• Progress on Open Data Stalls in State of California; Data Stays Locked Up in Jail

    February 17th, 2014 by admin Categories: Blogs Tags: , , , , , , , , , ,

    It’s hard not to read this story and weep because it epitomizes what is so wrong about many state government agencies’ modus operandi when it comes to keeping valuable data, data that could even save lives, “locked up in jail”, as we used to call it when I was State CIO not only in Massachusetts but also in California.

    The excuses I can recite from memory:

    •           We don’t have that kind of information

    •           We have that information but it’s not in the format that you requested

    •           It will cost thousands of dollars to provide you with that data.

    •           The system we need to collect that information will cost xx million dollars to design and implement, and will take three years.

    If the state simply collected the primary information they should, data they would absolutely need to measure their activities and effectiveness, i.e., actually do their job, and make it available to the public electronically (open data), there are entire new industries that will gladly tap that database, creating applications to provide the information the public cries out for. But instead, state leadership provides excuses about why they must keep the data locked up in jail.

    This article from the Contra Costa Times say it all…

    CASTRO VALLEY — According to the California Department of Social Services website, Valley Springs Manor is open for business and fully licensed. The agency’s website lists little more than addresses and licensing status for California residential care homes. And when this news organization asked the state for complete information on inspections, violations, citations and fines on such facilities, it was told that fulfilling such a request would take four years and would require a payment of almost $30,000.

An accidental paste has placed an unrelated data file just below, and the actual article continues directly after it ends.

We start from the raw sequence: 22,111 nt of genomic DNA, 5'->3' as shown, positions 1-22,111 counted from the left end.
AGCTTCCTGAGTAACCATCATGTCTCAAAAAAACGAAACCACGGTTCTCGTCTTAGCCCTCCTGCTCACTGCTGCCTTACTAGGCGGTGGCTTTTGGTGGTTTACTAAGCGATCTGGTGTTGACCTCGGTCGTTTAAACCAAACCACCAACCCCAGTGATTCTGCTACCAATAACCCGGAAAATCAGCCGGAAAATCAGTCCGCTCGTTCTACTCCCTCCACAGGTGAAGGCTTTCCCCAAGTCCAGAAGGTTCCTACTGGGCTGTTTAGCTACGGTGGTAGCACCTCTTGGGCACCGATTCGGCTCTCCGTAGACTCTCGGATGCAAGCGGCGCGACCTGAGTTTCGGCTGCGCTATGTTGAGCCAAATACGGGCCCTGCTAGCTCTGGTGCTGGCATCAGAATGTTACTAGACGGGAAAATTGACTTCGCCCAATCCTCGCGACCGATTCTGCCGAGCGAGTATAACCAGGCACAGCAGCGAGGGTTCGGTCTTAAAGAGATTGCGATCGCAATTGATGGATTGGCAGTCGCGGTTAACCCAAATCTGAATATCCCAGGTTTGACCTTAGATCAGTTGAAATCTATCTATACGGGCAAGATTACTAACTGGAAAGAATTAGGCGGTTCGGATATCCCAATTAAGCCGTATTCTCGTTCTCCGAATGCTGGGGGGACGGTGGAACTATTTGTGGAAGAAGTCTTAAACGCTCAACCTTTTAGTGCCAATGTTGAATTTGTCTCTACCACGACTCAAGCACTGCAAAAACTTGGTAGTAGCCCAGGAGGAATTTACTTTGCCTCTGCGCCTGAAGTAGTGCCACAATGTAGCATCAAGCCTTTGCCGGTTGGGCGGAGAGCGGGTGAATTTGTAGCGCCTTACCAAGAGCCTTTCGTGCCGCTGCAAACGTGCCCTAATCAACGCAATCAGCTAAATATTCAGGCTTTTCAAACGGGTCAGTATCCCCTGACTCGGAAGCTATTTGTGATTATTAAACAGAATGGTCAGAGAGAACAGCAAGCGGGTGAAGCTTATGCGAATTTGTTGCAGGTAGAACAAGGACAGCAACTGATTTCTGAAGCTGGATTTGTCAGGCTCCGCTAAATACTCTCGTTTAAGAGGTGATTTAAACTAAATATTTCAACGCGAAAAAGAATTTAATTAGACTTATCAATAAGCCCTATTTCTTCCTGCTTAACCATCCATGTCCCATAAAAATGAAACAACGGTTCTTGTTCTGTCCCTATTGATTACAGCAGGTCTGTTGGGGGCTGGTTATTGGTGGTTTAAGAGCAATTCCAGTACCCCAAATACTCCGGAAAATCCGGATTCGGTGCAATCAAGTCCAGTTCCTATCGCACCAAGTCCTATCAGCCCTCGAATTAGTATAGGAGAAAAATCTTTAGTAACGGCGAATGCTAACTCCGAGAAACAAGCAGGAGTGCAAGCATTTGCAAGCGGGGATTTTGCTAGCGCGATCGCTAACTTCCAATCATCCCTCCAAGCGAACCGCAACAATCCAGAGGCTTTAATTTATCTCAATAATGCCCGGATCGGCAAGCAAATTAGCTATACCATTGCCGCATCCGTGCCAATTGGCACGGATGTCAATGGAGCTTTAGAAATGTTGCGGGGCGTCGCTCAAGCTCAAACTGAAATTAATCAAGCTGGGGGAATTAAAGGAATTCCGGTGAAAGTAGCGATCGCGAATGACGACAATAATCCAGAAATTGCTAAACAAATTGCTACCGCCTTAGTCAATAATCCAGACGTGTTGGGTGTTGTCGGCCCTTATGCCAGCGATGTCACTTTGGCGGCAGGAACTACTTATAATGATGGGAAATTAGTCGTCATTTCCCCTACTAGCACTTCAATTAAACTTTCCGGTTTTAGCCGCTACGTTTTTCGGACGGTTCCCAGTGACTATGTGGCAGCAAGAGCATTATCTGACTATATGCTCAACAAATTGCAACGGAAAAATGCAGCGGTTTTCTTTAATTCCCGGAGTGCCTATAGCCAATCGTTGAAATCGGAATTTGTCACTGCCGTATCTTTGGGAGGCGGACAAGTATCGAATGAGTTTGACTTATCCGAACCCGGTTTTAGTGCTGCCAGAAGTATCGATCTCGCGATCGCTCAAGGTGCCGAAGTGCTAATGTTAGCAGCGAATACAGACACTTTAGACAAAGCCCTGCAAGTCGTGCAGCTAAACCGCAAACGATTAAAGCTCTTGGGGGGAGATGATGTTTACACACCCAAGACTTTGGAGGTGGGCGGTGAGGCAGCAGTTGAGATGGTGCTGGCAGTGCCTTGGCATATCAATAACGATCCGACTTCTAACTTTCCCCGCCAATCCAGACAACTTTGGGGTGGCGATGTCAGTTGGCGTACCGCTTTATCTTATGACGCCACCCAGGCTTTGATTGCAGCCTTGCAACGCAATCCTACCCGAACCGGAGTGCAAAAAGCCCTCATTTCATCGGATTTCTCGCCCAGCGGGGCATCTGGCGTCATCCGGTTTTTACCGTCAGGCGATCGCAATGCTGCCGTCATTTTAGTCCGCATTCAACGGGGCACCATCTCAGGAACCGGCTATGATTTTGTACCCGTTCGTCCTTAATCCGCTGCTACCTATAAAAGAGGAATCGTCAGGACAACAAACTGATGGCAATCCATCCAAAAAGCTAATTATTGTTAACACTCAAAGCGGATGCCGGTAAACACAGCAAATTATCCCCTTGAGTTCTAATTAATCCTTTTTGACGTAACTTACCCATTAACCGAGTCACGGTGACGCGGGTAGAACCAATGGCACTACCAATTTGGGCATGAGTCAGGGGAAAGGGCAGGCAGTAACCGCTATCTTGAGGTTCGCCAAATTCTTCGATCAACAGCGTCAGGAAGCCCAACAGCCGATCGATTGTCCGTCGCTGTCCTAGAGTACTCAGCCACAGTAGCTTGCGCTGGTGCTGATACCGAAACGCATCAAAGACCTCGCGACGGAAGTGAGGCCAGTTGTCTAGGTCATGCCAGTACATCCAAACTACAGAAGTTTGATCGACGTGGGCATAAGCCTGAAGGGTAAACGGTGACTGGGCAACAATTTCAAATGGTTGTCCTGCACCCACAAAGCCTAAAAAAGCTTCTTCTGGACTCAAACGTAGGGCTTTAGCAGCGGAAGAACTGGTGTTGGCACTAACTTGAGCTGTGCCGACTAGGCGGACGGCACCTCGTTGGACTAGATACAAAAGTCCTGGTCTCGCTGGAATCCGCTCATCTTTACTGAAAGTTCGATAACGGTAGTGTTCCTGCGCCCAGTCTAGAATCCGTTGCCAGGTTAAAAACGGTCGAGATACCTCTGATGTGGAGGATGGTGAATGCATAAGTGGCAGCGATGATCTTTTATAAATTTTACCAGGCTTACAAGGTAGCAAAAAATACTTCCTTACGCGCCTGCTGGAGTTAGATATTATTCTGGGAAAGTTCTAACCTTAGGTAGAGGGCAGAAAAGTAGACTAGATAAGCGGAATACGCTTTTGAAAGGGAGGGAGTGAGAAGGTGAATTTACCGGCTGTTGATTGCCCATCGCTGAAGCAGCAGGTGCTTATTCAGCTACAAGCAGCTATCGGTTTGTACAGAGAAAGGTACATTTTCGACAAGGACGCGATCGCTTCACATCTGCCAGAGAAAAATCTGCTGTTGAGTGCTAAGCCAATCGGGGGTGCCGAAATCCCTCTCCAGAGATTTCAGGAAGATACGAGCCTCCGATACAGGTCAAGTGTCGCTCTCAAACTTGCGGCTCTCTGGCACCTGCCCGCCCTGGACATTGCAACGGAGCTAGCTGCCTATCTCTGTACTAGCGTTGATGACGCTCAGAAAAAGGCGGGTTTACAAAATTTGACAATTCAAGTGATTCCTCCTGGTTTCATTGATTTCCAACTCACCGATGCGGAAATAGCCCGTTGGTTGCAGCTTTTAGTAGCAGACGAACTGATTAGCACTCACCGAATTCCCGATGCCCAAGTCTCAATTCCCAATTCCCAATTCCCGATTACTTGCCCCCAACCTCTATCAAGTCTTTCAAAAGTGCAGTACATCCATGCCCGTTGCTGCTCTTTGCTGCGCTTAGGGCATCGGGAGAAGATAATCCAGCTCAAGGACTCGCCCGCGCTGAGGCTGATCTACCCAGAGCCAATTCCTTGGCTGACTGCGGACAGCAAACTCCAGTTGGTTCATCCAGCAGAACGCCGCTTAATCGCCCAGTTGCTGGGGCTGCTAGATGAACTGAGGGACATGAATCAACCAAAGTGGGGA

The state’s website on residential care homes provides only a facility’s address, contact information and licensing status. In the case of Valley Springs Manor, that information is months out of date; it is unknown how many other homes listed have suspended or revoked licenses.

    [JTF’s Note: Here’s the worst part.] To receive detailed information, families must call the Department of Social Services and ask staffers to mail information to them, read files over the phone or put aside reports on facility information so they can personally look at records, department spokesman Michael Weston said.

    There are nine regional offices and an additional eight satellite offices across the state — but each office offers information only on homes within its area. There is no central database to compare facilities — a basic expectation in the era of online shopping.

    Assemblywoman Susan Eggman, D-Stockton, who is among a group of lawmakers working on a package of bills to force changes in elder care center oversight, said she did not believe creating a database would be expensive. She said she and her staff are working with the department to figure out a price point, though a funding source is unclear.

    Patricia McGinnis, spokeswoman for the California Advocates for Nursing Home Reform, said that under the current system, family members looking for care for a loved one have to hop from office to office to view facility records, prolonging the process of finding the right place. She said the department has done little to modernize its record-keeping, calling their computer system “a mess.”

    “The history of bureaucratic red tape and excuses is no longer viable,” McGinnis said. “What are we going to do and how are we going to do it?”

    Unfortunately, this is not the exception; too often it’s the rule.

    Read the whole thing: California provides scant information to families looking for residential elderly care

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